Homeland Security

Time for cooperative missile defense now

Last week we saw Iran’s elite Revolutionary Guards conducted ballistic missile exercises. This show of bravado is not just worrisome, it demonstrates to all that missiles in the wrong hands threaten our friends and even our homeland. Matched with the Iranian nuclear ambitions, we are entering a very dangerous time. 

It is clear we need to move out of the old mindset, and realize we are facing new threats and new potential enemies. We need a new response.

The North Atlantic Treaty Organization (NATO), the most successful defense alliance the world has ever seen, must adapt to protect our values and way of life for the next 60 years, as it did for the previous.


TSA abuses and failures

The press reports are horrifying: 95 year-old women humiliated; children molested; disabled people abused; men and women subjected to unwarranted groping and touching of their most private areas; involuntary radiation exposure. If the perpetrators were a gang of criminals, their headquarters would be raided by SWAT teams and armed federal agents. Unfortunately, in this case the perpetrators are armed federal agents. This is the sorry situation ten years after the creation of the Transportation Security Administration.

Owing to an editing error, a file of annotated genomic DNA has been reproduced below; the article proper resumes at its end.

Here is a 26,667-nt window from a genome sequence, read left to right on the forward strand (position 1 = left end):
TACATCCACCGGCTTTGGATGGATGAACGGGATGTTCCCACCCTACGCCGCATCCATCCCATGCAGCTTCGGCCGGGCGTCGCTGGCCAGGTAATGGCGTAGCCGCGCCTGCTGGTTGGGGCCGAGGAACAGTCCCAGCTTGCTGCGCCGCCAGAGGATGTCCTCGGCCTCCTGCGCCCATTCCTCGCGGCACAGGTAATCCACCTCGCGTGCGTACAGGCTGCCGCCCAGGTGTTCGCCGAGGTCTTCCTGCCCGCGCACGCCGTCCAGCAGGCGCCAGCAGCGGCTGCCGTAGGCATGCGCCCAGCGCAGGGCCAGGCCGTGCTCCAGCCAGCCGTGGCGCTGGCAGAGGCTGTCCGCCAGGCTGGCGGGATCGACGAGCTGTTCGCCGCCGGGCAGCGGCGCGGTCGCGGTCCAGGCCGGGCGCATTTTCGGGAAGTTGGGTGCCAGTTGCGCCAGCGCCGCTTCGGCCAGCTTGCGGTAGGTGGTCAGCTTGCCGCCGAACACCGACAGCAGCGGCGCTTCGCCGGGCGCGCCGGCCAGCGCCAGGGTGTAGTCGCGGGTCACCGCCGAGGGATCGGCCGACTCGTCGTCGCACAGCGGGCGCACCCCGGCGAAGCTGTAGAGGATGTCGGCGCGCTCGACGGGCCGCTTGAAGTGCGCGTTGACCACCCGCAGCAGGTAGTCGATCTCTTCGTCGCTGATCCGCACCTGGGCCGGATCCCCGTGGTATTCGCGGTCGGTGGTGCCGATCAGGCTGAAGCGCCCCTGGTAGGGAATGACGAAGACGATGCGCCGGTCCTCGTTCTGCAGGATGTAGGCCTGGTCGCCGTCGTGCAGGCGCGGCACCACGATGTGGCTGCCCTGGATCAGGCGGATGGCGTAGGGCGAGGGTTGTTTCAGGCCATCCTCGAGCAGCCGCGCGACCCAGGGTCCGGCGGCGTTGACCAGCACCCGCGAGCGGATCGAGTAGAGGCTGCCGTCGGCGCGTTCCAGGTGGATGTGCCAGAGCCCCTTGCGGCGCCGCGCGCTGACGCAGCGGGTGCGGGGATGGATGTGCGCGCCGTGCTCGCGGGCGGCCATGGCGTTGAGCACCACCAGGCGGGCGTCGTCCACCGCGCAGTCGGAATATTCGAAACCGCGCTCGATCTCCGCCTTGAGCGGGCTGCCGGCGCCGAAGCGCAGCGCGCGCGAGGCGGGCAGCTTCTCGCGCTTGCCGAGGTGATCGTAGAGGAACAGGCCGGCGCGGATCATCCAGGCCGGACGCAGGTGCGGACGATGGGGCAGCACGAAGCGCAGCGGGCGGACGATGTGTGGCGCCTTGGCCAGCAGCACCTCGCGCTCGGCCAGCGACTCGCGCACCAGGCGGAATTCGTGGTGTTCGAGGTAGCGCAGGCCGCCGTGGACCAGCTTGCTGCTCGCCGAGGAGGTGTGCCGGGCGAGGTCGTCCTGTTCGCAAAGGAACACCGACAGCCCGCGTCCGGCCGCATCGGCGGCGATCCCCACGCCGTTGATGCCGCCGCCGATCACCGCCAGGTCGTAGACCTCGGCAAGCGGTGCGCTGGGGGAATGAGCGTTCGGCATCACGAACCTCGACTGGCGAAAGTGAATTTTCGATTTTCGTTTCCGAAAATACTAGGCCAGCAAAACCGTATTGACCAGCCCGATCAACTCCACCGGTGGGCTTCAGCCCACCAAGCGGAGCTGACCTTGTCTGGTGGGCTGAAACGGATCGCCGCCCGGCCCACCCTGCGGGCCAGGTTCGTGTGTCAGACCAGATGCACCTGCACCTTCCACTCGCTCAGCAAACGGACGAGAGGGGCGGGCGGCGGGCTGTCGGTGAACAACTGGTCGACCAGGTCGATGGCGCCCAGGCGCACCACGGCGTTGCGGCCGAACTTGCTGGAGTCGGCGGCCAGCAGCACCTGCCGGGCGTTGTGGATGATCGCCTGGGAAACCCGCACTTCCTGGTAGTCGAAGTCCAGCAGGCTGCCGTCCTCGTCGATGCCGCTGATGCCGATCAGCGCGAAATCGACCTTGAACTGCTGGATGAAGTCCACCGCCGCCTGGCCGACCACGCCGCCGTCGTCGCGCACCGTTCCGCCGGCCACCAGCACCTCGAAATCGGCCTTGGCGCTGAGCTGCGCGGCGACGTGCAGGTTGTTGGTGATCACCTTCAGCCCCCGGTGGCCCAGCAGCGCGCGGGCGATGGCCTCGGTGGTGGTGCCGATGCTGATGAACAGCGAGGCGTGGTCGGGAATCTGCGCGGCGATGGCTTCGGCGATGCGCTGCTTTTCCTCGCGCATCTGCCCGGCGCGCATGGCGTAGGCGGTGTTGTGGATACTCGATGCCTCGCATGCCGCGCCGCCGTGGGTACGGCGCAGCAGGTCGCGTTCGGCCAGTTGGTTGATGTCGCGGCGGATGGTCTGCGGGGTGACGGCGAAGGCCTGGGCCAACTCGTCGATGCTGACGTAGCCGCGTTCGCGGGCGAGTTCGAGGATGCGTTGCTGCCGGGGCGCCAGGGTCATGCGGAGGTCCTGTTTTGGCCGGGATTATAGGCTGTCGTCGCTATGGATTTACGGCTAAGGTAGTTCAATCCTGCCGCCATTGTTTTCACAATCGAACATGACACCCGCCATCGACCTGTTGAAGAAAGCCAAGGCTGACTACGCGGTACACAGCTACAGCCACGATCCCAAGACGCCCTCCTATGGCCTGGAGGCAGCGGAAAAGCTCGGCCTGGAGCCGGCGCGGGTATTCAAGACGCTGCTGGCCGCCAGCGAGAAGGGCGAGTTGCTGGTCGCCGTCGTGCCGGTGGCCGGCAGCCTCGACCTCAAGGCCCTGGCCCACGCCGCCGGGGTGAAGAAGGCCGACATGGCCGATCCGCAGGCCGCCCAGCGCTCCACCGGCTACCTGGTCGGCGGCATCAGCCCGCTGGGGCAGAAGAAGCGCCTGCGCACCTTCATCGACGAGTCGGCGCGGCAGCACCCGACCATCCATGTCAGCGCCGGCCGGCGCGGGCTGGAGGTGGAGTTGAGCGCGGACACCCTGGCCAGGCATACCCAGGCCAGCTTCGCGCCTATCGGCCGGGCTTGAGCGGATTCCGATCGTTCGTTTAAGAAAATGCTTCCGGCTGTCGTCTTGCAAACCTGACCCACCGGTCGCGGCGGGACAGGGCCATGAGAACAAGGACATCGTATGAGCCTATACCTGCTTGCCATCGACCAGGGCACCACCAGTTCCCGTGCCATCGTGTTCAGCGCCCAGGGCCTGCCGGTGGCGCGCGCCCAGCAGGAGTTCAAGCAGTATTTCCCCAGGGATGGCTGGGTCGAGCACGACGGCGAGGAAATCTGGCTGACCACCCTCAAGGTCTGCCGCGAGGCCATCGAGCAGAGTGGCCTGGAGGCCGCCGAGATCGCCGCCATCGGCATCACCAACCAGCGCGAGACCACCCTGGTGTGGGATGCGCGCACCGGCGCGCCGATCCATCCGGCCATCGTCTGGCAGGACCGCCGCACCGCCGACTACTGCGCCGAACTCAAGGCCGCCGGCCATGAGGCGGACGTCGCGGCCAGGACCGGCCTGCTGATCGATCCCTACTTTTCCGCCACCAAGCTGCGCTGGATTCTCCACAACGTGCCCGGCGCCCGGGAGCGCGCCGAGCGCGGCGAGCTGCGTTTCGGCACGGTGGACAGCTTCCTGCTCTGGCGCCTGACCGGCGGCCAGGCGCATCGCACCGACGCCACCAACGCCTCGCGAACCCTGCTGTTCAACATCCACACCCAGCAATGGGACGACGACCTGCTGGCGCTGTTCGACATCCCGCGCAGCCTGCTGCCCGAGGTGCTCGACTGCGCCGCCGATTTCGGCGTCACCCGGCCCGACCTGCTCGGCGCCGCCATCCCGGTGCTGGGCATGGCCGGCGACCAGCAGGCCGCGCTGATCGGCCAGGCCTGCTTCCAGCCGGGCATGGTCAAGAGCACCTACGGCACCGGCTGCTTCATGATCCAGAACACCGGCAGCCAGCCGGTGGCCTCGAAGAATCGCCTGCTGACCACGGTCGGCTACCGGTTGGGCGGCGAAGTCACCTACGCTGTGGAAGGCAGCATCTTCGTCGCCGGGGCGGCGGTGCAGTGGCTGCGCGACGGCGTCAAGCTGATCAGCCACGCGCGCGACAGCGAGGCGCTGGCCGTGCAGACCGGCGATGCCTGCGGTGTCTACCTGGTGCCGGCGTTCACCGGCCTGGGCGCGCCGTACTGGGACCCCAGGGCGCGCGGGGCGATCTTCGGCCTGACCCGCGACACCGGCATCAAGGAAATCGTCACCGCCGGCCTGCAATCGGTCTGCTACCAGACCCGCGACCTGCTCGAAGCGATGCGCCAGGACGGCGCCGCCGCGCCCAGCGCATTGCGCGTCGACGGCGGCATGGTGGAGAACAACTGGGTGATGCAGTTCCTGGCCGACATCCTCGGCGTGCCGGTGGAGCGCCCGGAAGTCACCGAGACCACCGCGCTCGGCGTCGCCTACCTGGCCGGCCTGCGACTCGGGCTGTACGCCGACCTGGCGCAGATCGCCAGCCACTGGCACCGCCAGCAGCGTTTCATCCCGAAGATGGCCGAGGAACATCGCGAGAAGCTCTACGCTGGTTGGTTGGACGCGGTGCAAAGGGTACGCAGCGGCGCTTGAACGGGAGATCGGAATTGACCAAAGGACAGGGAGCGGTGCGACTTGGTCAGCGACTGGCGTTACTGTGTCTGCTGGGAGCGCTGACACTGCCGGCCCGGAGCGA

The requirement that Americans be forced to undergo this appalling treatment simply for the "privilege" of traveling in their own country reveals much about how the federal government feels about our liberties. The unfortunate fact that we put up with this does not speak well for our willingness to stand up to an abusive government.